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A man passes the Tokyo headquarters of Japanese trading house Marubeni Corp. on Tuesday. Marubeni is buying U.S. grains merchant Gavilon for more than $5 billion, including debt.


Marubeni is buying Gavilon, the U.S.-based grain trader, for $3.6-billion (U.S.) in a deal that launches the Japanese trading company into the top league of soft-commodities traders.

Marubeni is also assuming debts of about $2-billion, taking the total value to $5.6-billion and making Gavilon its largest acquisition ever.

Acquiring Gavilon will add to the group's commodities assets a network of 140 grain terminals in the U.S., as well as bases in Brazil, Australia and Ukraine.

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The deal, which comes as Japanese companies have been taking advantage of the yen's strength to expand overseas, is the latest sign of consolidation in the agribusiness sector.

It comes in the wake of Glencore's purchase of Viterra, the Canadian grain trader earlier this year.

The acquisition will increase the volume of grain handled annually by Marubeni – which is already Japan's largest trader of corn and other grains – from 22 million tonnes to 55 million tonnes.

That compares with volumes handled by the largest grain traders, such as Cargill, ADM and Bunge , estimated at about 70 million tonnes, Marubeni said.

"The acquisition will allow Marubeni to take a big step forward in our grain strategy," said Daisuke Okada, head of Marubeni's food division.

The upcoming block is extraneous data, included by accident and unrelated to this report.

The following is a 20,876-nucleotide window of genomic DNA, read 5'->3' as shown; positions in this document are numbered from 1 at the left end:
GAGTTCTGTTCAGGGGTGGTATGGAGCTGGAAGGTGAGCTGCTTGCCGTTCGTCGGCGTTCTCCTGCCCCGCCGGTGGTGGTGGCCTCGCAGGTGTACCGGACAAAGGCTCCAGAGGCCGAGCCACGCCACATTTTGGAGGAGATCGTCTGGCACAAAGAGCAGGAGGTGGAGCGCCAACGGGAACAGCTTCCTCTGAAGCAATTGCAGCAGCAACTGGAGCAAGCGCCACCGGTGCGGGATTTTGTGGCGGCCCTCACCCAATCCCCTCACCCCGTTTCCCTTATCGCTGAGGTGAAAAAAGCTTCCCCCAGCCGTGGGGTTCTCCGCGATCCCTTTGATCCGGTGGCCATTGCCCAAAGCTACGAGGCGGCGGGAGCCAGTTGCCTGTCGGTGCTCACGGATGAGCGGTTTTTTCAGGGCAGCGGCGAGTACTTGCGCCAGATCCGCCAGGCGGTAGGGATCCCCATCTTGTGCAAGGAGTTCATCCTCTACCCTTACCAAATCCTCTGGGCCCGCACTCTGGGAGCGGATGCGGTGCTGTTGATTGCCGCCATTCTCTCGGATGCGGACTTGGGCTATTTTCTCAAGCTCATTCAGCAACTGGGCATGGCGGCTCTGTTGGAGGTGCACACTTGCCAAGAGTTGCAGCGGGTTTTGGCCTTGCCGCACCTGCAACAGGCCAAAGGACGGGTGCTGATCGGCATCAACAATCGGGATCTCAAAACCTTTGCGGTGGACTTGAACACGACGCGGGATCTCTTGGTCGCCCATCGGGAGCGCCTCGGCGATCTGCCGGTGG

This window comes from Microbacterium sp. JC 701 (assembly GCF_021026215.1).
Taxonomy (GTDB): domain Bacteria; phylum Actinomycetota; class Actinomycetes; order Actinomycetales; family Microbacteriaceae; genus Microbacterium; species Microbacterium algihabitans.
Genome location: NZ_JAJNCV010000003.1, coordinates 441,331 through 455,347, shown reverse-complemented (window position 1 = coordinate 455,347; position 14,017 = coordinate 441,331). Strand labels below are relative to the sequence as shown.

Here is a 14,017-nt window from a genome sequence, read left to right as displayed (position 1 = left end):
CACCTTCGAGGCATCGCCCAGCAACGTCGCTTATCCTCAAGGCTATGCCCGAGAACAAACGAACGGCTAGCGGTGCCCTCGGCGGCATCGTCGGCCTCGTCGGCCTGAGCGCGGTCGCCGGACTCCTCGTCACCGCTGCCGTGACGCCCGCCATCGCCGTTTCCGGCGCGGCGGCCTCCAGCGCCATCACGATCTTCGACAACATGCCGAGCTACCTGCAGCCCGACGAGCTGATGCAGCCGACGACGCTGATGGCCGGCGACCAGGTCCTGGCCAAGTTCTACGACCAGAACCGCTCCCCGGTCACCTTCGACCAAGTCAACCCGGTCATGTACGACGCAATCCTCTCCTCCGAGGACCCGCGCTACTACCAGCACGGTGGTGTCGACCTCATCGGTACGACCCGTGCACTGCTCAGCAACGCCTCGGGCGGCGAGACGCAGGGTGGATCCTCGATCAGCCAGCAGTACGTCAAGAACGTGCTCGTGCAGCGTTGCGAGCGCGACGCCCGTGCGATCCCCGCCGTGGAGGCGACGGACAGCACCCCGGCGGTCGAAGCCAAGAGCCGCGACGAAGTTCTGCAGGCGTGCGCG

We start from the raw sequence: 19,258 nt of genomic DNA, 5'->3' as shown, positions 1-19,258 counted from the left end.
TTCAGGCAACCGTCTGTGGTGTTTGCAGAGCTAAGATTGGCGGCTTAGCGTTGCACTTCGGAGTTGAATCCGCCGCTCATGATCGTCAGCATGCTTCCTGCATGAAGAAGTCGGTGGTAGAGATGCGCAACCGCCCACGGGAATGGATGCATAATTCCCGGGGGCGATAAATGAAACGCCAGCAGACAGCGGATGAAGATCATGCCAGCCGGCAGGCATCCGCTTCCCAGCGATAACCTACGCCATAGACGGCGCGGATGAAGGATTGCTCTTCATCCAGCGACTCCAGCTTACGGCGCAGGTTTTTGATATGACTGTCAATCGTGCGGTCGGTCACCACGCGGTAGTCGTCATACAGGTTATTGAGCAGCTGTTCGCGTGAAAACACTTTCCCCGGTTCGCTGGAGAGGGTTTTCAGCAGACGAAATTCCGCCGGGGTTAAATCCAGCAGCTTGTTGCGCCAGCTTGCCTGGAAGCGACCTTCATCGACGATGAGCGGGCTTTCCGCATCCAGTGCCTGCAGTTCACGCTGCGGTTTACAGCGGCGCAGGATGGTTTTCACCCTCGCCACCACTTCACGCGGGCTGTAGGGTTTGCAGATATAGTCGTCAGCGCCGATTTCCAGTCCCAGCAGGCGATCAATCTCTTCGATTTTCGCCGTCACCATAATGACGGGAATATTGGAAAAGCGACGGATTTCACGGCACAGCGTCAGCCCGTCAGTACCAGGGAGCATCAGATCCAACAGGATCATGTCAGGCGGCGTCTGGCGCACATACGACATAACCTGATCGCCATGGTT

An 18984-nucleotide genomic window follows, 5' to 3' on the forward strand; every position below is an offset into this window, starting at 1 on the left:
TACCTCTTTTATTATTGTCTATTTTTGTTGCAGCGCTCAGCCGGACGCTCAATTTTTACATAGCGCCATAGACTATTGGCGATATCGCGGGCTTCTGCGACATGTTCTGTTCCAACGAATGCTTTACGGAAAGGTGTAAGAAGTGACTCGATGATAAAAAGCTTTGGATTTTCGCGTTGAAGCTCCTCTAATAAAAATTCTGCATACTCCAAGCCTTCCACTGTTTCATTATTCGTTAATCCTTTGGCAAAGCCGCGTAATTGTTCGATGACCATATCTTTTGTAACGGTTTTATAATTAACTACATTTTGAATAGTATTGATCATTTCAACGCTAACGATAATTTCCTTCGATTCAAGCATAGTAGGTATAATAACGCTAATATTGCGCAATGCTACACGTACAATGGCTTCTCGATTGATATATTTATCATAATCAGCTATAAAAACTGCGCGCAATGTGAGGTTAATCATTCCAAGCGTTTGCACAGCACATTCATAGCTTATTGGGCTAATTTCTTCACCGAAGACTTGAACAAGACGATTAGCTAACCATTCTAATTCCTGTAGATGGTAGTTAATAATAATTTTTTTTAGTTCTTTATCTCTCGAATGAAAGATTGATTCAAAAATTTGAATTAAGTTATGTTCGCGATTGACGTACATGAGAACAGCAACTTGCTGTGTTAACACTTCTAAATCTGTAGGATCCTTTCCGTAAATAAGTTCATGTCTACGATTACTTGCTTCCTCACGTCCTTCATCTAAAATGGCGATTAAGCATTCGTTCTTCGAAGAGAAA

The deal also comes as grain traders are looking to take advantage of growing demand for commodities from China.

"The main objective is to expand exports to Asia, including Japan. We expect Chinese corn imports to grow … and we believe North America will be the supplier of Chinese grain demand, so that is what we are most attracted to in Gavilon," said Mr. Okada.

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He also said that Marubeni was able to see off competition for Gavilon mainly due to the synergies between Marubeni's strength in grain trading and distribution and Gavilon's strength in grain supplies.

"The combination of their strength in procurement and our strength in distribution will create great synergies," Mr. Okada said. Marubeni did not quantify those synergies.

Japan, which imports about 26 million tonnes of grain annually, including 16 million tonnes of corn, is already the world's largest importer of grains.

The acquisition of Gavilon will enable Marubeni to realize synergies through exporting corn and other grains from Gavilon's base in the U.S. to China and Japan, Mr. Okada said.

Marubeni said it would fund the acquisition, expected to complete in September, with cash in hand and bank debt.

Since Marubeni confirmed it was in talks with Gavilon earlier this month, analysts have queried the deal's impact on its balance sheet. Marubeni's net debt to equity position is already the most stretched among Japan's big five trading houses, at more than 200 per cent.

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The most Marubeni has spent on acquisitions in the past is the $1.3-billion it paid for the Esperanza copper mine in Chile and the $1.5-billion it paid for mineral rights to the Roy Hill iron-ore mine in Australia's Pilbara region.

Shares in Marubeni rose 2.6 per cent on Tuesday, before confirmation of the acquisition, more than three times as much as the benchmark.

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